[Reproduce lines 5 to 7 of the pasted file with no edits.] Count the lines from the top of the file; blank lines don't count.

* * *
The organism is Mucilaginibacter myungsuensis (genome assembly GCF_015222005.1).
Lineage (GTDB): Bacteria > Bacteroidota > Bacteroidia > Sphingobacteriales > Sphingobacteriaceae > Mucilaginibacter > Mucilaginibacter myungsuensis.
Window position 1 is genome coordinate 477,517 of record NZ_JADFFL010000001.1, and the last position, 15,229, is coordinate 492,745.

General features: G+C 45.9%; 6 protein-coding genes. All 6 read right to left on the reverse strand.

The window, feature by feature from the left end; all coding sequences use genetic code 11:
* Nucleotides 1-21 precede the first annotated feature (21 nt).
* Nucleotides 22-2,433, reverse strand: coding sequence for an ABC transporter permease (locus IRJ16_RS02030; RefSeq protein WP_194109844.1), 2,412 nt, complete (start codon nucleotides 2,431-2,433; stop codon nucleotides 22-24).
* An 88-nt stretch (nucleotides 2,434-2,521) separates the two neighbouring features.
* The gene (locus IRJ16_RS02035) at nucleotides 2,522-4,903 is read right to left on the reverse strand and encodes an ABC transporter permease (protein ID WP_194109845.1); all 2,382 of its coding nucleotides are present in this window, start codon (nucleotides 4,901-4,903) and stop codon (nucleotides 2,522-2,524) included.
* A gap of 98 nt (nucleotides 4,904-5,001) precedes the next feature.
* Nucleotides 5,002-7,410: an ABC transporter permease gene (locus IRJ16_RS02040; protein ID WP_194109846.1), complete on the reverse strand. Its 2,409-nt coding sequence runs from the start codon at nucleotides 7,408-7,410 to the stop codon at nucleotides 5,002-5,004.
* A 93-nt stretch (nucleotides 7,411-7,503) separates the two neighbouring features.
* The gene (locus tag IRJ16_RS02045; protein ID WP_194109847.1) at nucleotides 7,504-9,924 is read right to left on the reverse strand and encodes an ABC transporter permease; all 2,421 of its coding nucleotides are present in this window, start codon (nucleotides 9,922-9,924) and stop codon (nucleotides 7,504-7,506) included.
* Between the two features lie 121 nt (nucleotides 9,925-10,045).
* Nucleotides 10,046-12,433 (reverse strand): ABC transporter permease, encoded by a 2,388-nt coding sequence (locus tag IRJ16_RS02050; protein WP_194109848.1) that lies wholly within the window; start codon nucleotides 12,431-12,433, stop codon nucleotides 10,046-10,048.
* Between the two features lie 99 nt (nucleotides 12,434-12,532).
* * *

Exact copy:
The window, feature by feature from the left end; all coding sequences use genetic code 11:
* Nucleotides 1-21 precede the first annotated feature (21 nt).
* Nucleotides 22-2,433, reverse strand: coding sequence for an ABC transporter permease (locus IRJ16_RS02030; RefSeq protein WP_194109844.1), 2,412 nt, complete (start codon nucleotides 2,431-2,433; stop codon nucleotides 22-24).